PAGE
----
Here are the essential commands for an occasional developer.
git clone email@example.com:OpenMx/OpenMx.git
Clone grabs a copy of the history. You only do this once.
The first step is to figure out what the team repository is named in your local GIT,
git remote -v
This command will print a two column mapping (name and remote address). Look for the name of
. It will probably be called origin or team. The next step is to fetch the most recent changes from that remote,
git fetch origin # or team depending on the output of 'git remote'
Some diagnostic output should print indicating that your repo is updated. Now check out the latest version of the master branch,
git reset --hard origin/master
Or maybe you want the stable branch,
git reset --hard origin/stable
Or maybe you want a specific version,
git reset --hard v2.6.2-6-g70ba06a
Make some changes. Commit them with
git commit -a
Here are some guidelines about writing a good commit message.After you test your changes and are ready to publish to the rest of the team then
git fetch origin # fetch any new commits from other developers git rebase origin/master # put your changes on top of HEAD git push origin HEAD:master # publish your changes
I do not recommend 'git pull'. The user interface for 'pull' is designed for change integrators (think Torvolds), not so much for developers. There is a way to get the same effect as fetch/rebase using pull, but I recommend you do these operations as separate steps.
You can merge changes onto the master branch. However, you should not create a merge commit for no reason. A linear history is easier to understand than a history containing many merges back and forth between slightly different branches. A good reason to make a merge commit is if somebody else contributed the changes and your role is only to merge them. You might merge your own branch too if there is a sequence of commits that are related to the same logical change. However, a merge commit is not an excuse to omit testing each commit separately. Every individual commit should be 100% passing on our test suite.Here is how to create a nice clean merge.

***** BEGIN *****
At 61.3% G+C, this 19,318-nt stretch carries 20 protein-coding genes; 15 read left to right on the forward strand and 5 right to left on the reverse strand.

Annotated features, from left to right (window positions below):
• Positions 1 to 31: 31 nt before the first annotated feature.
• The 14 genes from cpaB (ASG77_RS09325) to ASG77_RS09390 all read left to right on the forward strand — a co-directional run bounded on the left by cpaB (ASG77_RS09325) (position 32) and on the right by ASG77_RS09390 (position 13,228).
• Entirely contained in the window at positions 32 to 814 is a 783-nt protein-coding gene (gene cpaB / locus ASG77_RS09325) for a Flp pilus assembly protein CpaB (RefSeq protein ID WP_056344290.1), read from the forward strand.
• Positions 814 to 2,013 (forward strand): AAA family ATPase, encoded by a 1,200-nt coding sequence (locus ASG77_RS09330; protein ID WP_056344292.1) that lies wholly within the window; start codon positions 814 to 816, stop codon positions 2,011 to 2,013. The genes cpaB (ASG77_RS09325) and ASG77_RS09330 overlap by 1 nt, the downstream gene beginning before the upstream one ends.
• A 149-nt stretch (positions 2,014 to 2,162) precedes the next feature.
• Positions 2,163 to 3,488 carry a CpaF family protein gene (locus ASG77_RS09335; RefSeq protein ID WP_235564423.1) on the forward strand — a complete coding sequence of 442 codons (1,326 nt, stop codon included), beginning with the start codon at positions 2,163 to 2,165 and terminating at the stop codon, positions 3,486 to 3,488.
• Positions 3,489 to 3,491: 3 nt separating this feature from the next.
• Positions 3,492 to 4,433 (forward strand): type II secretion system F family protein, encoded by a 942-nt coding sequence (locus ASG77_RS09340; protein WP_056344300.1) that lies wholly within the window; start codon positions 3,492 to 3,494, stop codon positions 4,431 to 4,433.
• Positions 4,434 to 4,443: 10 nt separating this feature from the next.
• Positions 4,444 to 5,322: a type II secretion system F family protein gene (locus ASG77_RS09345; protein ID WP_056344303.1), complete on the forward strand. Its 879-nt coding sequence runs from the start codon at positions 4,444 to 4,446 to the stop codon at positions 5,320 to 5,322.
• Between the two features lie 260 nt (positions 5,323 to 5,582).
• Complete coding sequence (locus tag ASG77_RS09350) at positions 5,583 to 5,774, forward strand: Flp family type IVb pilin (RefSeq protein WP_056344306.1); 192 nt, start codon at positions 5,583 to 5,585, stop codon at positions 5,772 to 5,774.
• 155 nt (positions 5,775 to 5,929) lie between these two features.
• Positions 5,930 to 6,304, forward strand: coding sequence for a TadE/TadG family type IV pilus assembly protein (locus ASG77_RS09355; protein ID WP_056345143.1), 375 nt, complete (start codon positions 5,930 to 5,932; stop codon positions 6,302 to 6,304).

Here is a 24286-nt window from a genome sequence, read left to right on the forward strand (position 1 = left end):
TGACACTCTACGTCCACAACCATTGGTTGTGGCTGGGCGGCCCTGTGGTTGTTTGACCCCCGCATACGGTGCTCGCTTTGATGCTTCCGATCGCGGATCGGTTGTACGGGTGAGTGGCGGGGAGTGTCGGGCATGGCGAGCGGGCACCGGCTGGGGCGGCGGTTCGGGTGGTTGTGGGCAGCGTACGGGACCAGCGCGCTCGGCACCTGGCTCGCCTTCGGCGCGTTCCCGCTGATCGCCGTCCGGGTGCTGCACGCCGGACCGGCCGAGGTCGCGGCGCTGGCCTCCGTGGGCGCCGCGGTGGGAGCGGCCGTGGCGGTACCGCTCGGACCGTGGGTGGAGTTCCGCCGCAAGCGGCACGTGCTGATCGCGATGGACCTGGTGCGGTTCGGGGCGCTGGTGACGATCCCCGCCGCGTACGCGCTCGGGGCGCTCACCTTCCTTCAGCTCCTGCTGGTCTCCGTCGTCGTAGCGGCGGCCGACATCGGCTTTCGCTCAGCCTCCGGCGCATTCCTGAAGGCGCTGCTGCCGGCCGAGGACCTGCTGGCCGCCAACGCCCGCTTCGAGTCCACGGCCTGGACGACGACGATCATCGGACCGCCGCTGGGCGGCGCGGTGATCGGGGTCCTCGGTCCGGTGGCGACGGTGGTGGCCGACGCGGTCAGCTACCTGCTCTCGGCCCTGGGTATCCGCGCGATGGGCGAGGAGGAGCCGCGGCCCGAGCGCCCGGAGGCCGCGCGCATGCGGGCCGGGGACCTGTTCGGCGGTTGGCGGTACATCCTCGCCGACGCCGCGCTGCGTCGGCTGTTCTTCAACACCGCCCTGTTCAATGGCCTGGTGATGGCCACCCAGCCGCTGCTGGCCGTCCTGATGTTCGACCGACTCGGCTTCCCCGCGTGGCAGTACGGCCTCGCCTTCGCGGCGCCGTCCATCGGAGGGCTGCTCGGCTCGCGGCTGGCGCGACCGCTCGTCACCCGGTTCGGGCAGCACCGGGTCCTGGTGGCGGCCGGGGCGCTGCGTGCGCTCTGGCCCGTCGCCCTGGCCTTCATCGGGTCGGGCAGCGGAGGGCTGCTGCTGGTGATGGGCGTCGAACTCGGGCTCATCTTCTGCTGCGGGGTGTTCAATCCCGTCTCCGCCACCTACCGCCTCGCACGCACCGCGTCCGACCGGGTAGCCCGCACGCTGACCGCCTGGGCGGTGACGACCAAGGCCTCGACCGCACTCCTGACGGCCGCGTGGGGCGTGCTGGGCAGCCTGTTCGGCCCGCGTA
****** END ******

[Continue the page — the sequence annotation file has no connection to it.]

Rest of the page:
git checkout feature/description # a descriptive branch name is encouraged git fetch team # fetch any new commits from other developers git rebase origin/master # put your changes on top of HEAD git checkout -b master origin/master # create a branch where you can merge to git merge --no-ff feature/description # merge it git push origin HEAD:master # publish your changes
Note that before we merge the branch, we rebase it on top of origin/master. This is important to simplify (linearize) history as much as possible. Without this step, there is a chance of merge conflicts that need to be resolved in the merge. It is more transparent to resolve any merge conflicts in the branch before merging and leave the merge commit empty. This is not an absolute rule, but it is encouraged.
UVa runs a buildbot on the university's Linux compute cluster. You can request the buildbot to build and test your branch before you push your changes to the team's master branch.
git push -f origin HEAD:joshua
There are a few things to note about this command. The '-f' flag is used to force the push. This is necessary because you want to discard whatever tree is currently published in the joshua branch and replace it with your own tree. You should never use the '-f' flag when you push to the team's master branch. After you execute this command, you can monitor progress at the buildbot website. In this example, you are using joshua's branch. If you plan to use the buildbot frequently then ask the buildbot administrator to set up buildbot builder for your own personal branch.